a. whether Mt. Airy Refining Company, through Raymond Shipley, ordered for its own account towage services from plaintiff;
The district court declined to accept the reference to Shipley as Mt. Airy's representative as dispositive of the agency relationship. The reference relied on was considered admissible, but standing alone was not considered sufficient. The court required proof. After receiving and reviewing Cheramie's evidence, the district court found that Cheramie had not proven that Shipley was Mt. Airy's agent. As a finding of fact this determination is protected by Fed. R. Civ. P. 52(a). It is not clearly erroneous.
We do not choose between maritime law and Louisiana law because Shipley was not Mt. Airy's agent under either. See, e.g., Kossick v. United Fruit Co., 365 U.S. 731, 81 S. Ct. 886, 6 L. Ed. 2d 56 (1961); Kamani v. Port of Houston, 702 F.2d 612 (1983, 5th Cir.).
Under Louisiana law, an agency relationship is created by either express appointment of a mandatory under Civil Code Article 2985 or by implied appointment arising from apparent authority. Lou-Ark Equipment Rentals Co. v. Hong Ah Fong, 355 So. 2d 1019 (La.App.), writ denied, 357 So. 2d 1167 (1978). The record is devoid of any proof of the designation of a mandatory pursuant to Article 2985. Nor does the record support the implication of apparent authority.
To establish an implied agency, it must be shown that: (1) Mt. Airy, as principal, made some manifestation to Cheramie and (2) Cheramie reasonably relied on Shipley's purported authority as a direct consequence of Mt. Airy's representations. There is no communication in this record, written or oral, from anyone acting on behalf of Mt. Airy. The only evidence, as such, is the testimony of Cheramie's personnel relating what Shipley purportedly said. Shipley, in turn, denied the pertinent statements credited to him. Agency may not be established by the words of the purported agent. Patrick v. Patrick, 230 So. 2d 759, 762 (La.App.1970) and cases cited therein stand for the proposition that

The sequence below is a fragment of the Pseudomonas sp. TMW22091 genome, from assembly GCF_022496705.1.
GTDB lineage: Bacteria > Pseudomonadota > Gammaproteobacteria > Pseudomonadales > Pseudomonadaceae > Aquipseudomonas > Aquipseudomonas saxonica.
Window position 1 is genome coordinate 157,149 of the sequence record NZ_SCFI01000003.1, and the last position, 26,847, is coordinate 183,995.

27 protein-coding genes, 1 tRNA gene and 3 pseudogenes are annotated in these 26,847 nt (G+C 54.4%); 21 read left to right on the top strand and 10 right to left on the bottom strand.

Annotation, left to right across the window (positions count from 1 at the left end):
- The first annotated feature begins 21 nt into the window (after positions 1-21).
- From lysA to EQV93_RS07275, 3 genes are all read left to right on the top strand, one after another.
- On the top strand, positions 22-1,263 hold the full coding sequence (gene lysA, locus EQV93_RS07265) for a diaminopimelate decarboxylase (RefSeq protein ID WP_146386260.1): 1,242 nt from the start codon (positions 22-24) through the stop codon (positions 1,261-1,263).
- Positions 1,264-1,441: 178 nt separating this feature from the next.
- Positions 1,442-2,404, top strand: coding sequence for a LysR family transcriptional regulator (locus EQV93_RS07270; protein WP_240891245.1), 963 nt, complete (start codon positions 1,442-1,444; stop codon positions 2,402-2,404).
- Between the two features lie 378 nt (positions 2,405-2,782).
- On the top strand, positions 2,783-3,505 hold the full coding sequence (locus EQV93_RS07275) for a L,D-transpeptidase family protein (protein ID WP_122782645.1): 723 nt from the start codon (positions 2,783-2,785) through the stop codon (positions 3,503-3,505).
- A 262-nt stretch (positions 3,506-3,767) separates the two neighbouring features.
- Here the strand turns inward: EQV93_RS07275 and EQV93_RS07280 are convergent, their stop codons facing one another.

an alleged agent's statements cannot establish an agency relationship. Moreover, testimony as to an alleged agent's statement is not admissible in evidence to establish such a relationship.
Under Louisiana law an agency relationship cannot be presumed, it must be clearly established. Patrick v. Patrick. Further, once agency is indicated, the party preparing to deal with the agent has an affirmative duty to determine the extent and scope of the agent's authority to bind the principal. Lou-Ark Equipment Rentals, 355 So. 2d at 1021 (quoting Builders Center, Inc. v. Smith, 228 So. 2d 245, 249 (La.App.1969)). The record reflects no effort at confirmation by Cheramie.
This same result is reached upon application of the general principles of agency. See Trautman v. Buck Steber, Inc., 693 F.2d 440 (5th Cir. 1982). Mt. Airy neither expressly nor impliedly created authority for Shipley to act as its agent. See Restatement of Agency 2d Sec. 27 (1958); F. Mechem, Outline of the Law of Agency Sec. 94 (4th ed. 1952). Under general agency principles the statements of the agent cannot establish the existence of the relationship. Karavos Compania Naviera S.A. v. Atlantica Export Corp., 588 F.2d 1 (2d Cir. 1978).
The district court appropriately granted Mt. Airy's motion for an involuntary dismissal. Fed. R. Civ. P. 41(b); Reimer v. Smith, 663 F.2d 1316 (5th Cir. 1981); Robinson v. M/V MERC TRADER, 477 F.2d 1331 (5th Cir. 1973).